Prev NEXT  


1960-1963 Mercury Comet

1961 Mercury Comet

On the heels of the Comet's successful launch, there was little to do to get the 1961 Mercury Comet ready for market. The most significant appearance change involved the grille, which gave up its twin rows of concave bars for a flatter array of elongated diamond-shaped segments.

The 1961 Mercury Comet offered several performance improvements.
The 1961 Mercury Comet offered several
performance improvements.

Three chrome-plated ornaments replaced the series script on each front fender; Comet nameplates were relocated to the rear-quarter panels. On sedans, new "shooting star" ornaments were affixed to the C-pillars, deck lids sported a more ornate escutcheon with a stylized letter "C" (that more than one observer has stated looked like a reworked "E"), and a full-width stainless-steel panel bearing the name Comet below the deck lid took over from the individual letters of the 1960 models.

If the outside of the Comet wasn't changed much, the same didn't hold true under the hood. There was now an alternative to the standard 144-cid "Thrift Power Six," the "Thrift Power 170." Thanks to a longer 2.94-inch stroke, the new engine displaced 170 cubic inches and developed 101 bhp. The division claimed the optional powerplant provided an 11-percent improvement in highway-passing speed and acceleration on hills that was 22 percent better.

Several new options were also offered including dealer-installed Polar-Aire air conditioning. Available only with the larger engine, it was quite a power robber and it wasn't cheap; at $270, it cost 13.5 percent of the base price of a two-door sedan.

Comet needed some new tricks for 1961 because it wasn't alone in the medium-price compact field any longer. In fact, the market was suddenly quite crowded. General Motors made a three-pronged assault with the related Pontiac Tempest, Oldsmobile F-85, and Buick Special. Chrysler decided the Valiant was now a Plymouth and, to keep the corporate peace, cooked up a slightly more expensive spinoff of it for Dodge, dubbed the Lancer. Meanwhile, Studebaker added a larger Cruiser four-door sedan (built on a 113-inch wheelbase previously used only for station wagons) to its Lark VIII line.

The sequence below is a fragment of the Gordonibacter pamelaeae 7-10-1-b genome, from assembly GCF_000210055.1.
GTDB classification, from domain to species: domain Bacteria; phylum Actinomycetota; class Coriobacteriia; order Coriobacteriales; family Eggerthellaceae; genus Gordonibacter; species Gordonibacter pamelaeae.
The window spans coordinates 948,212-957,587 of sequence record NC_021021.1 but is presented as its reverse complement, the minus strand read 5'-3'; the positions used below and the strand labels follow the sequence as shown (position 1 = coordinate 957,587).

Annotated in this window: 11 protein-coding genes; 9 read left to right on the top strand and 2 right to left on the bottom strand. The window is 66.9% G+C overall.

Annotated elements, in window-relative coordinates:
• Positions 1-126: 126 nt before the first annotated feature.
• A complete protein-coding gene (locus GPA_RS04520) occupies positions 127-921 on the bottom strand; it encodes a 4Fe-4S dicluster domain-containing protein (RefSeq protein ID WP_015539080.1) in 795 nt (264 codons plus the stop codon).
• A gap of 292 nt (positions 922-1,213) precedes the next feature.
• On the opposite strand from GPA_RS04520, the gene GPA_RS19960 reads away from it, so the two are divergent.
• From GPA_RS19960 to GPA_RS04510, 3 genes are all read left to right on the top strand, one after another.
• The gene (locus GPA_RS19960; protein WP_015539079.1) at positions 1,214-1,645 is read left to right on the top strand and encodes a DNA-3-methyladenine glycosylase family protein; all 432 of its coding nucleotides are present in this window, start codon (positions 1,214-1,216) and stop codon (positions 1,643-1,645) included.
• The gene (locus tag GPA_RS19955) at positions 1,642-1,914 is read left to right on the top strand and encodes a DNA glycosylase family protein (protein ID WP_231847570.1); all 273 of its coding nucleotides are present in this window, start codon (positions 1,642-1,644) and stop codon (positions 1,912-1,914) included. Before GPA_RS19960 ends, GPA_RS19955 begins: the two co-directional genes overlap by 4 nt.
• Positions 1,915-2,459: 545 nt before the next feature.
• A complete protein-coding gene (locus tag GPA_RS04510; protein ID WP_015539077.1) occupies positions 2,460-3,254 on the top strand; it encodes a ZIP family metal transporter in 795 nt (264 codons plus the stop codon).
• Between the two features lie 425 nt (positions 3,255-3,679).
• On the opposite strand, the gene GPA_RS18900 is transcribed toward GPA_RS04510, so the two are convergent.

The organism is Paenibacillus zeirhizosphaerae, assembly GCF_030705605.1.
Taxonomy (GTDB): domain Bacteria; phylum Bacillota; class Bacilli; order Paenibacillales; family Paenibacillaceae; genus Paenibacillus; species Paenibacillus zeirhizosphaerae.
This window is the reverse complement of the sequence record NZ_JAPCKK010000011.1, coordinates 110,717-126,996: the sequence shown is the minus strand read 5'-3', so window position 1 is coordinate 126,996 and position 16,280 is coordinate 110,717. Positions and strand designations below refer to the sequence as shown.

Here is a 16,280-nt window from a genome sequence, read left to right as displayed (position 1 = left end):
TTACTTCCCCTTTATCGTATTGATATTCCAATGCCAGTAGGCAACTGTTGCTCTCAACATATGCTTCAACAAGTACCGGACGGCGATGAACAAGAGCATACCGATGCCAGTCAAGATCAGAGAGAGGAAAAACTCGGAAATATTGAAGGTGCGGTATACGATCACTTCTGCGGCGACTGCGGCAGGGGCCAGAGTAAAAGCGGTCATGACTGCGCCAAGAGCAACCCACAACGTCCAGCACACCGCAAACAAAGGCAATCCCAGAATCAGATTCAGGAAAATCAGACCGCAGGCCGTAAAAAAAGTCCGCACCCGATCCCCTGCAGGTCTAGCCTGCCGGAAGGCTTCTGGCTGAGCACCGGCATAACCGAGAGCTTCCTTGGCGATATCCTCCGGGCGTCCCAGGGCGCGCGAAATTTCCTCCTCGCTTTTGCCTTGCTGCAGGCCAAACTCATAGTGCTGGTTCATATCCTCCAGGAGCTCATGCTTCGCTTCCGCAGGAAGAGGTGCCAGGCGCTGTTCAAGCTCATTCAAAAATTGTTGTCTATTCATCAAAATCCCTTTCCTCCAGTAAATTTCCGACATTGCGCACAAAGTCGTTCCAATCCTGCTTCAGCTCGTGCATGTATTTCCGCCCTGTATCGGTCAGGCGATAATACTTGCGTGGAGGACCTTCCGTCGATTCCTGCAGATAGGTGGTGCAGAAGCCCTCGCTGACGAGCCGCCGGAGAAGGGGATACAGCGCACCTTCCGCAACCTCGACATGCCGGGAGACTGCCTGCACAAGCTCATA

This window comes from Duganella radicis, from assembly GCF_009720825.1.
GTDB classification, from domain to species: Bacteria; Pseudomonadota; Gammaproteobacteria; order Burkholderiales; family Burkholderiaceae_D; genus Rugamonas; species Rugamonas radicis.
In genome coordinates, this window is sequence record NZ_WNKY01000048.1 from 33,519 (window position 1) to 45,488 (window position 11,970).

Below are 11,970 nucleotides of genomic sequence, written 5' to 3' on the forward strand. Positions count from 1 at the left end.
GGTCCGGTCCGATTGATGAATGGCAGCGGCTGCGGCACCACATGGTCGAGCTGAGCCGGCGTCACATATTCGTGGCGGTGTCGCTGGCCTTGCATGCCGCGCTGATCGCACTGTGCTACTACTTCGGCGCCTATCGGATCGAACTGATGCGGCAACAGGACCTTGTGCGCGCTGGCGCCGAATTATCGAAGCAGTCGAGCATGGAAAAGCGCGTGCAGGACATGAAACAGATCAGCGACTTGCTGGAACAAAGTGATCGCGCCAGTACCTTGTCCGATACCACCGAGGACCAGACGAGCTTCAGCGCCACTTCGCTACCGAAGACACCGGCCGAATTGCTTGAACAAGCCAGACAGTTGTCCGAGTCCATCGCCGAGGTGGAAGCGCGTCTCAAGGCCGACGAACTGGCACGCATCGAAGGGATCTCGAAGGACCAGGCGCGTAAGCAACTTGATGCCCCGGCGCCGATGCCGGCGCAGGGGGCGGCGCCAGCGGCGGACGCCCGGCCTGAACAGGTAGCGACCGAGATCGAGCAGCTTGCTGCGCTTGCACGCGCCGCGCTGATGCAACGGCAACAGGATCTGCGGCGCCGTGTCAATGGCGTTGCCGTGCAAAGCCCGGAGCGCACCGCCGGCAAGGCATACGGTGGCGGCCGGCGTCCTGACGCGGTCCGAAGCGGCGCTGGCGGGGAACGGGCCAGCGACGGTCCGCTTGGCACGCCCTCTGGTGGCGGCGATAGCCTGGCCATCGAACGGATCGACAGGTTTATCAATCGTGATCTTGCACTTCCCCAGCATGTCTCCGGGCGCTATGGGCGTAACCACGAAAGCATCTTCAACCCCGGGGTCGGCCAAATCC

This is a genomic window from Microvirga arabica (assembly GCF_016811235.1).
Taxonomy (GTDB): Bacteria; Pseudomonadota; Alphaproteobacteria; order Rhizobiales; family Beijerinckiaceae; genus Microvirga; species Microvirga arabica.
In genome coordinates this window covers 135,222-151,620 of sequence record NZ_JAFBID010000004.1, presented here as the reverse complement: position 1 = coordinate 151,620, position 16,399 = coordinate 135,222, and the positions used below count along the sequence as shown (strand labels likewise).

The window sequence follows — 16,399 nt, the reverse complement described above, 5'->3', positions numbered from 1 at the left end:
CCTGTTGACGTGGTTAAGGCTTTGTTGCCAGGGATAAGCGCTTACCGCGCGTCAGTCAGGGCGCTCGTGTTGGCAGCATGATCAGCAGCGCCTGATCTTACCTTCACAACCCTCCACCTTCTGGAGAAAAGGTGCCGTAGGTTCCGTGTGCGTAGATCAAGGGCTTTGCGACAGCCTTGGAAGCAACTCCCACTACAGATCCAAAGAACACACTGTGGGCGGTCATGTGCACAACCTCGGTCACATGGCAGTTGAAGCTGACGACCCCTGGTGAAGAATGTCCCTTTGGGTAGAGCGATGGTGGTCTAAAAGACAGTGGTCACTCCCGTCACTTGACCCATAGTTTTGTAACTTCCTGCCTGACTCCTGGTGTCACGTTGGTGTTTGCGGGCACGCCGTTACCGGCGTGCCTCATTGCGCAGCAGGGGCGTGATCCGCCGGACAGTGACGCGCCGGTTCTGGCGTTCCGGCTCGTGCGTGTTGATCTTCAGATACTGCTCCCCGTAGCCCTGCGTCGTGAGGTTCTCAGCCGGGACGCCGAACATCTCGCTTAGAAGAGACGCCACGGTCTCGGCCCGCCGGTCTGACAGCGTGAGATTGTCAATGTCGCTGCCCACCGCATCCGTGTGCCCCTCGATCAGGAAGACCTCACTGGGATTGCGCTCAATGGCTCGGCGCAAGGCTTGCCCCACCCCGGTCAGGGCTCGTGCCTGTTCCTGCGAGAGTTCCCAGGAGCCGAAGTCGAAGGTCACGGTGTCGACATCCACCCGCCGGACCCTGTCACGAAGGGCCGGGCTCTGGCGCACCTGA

Compared to these new rivals, the Comet was narrower than all of them, and its base engine had the smallest displacement and least horsepower. (Even the Tempest's standard four was larger and more powerful.) However, Lincoln-Mercury's compact had the longest wheelbase in the field -- from one to 7.5 inches more -- and was substantially longer overall. Price-wise, the Comet was undercut only by the Lancer, and then just barely at that.

The Comet also proved itself ready to keep current with new trends in the compact market. Chevrolet's Corvair Monza, a mid-1960 introduction, showed there was interest in sporty small cars. When the Tempest, F-85, and Special followed suit during 1961 with flashy bucket-seat coupes (the LeMans, Cutlass, and Skylark, respectively), Ford matched them stride for stride with the Falcon Futura and Comet S-22.

Available only as a two-door sedan, the S-22 featured all of the Fashion Decor items plus contoured front bucket seats and a foam-padded back seat. A storage console topped by a ribbed metal panel was placed between the front seats. The vinyl-clad seats, console, and interior side panels were available in a choice of five colors matched to wall-to-wall deep-pile carpeting.

Also included were deluxe armrests, a four-spoke steering wheel with vinyl-covered handgrips in a contrasting color, special exterior badges, and factory undercoating to help quiet the ride.

The S-22 rode on new narrow-band whitewall tires and sported unique full wheel covers. Priced $284 more than a base two-door Comet, the S-22 still garnered 14,004 orders, enough to outsell its direct competitors from Pontiac, Oldsmobile, and Buick.

With four assembly plants working to meet demand, total Comet production came to a very healthy 197,263 units for the 1961 model year. Comet was the best-seller in the medium-price compact market, nearly doubling the total of its nearest competitor, Pontiac's Tempest. When Comet output was combined with Mercury, it gave the brand its most successful year since 1956.

The Mercury Comet underwent major changes for the 1962 model year. To learn more, continue on to the next page.

For more information about cars, see: